cable management and smart storage with apple Tv - photograph courtesy of spectral

cable management and smart storage with apple Tv - photograph courtesy of spectral

If you really want to step up though I would like to suggest checking out brands like Spectral in Europe and Salamander Designs in North America. These brands have always been specialists at integrating audio and video equipment in their furnitures providing many useful features that allow you to customise the cabinet to your exact needs. Some of those products also provide superb designs which stand on their own as furniture solutions. Check out the videos here or directly their website to discover their solutios

Like Spectral likes to quote, these are simply Smart Furnitures. I would probably add expensive but you do get the best possible solution before going fully bespoke.

Salamander Designs chicago SERIE - PHOTOGRAPH COURTESY OF salamander designs

Salamander Designs chicago SERIE - PHOTOGRAPH COURTESY OF salamander designs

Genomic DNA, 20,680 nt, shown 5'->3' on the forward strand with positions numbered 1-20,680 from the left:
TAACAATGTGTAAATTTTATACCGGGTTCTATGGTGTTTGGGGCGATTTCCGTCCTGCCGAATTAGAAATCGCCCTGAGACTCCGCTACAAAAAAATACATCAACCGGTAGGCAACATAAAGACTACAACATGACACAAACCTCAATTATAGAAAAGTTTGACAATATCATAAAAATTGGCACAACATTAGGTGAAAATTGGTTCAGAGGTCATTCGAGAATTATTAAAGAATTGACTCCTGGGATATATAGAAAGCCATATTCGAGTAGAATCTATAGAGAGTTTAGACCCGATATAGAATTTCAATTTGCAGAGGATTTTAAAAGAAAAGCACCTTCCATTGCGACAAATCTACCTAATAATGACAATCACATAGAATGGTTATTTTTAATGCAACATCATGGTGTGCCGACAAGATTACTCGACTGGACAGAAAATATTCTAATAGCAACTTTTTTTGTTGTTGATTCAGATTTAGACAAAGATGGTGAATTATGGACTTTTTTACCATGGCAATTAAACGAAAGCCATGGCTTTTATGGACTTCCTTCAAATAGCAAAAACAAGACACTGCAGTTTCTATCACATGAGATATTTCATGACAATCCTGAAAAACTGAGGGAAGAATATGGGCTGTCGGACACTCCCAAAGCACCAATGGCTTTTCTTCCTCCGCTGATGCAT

5. Wireless solutions

This is the elephant in the room. If wires are a design problem, why not going wireless you may rightly ask?

There are indeed numerous wireless solutions available today and while some really offer quality solutions, the lack of universal standard makes it very difficult for consumers to find the right solution for their needs. I will therefore list here a number of wireless categories which i will cover more in-depth in a following post.

  • Wireless transmitters and receivers
  • Bluetooth and Airplay speakers
  • Battery powered wireless speakers
  • Multiroom wireless speakers: Sonos and BlueSound
  • Hifi wireless speakers
  • WISA the emerging wireless HD audio standard

Any of these solutions will help you cut the cord and enjoy music without a technological mess but again keep in mind that eventually music sources, user interfaces, sound quality and budget are the key parameters to help you narrow down the options. Stay connected and discover in the next post the world of wireless audio solutions.

Thanks for reading!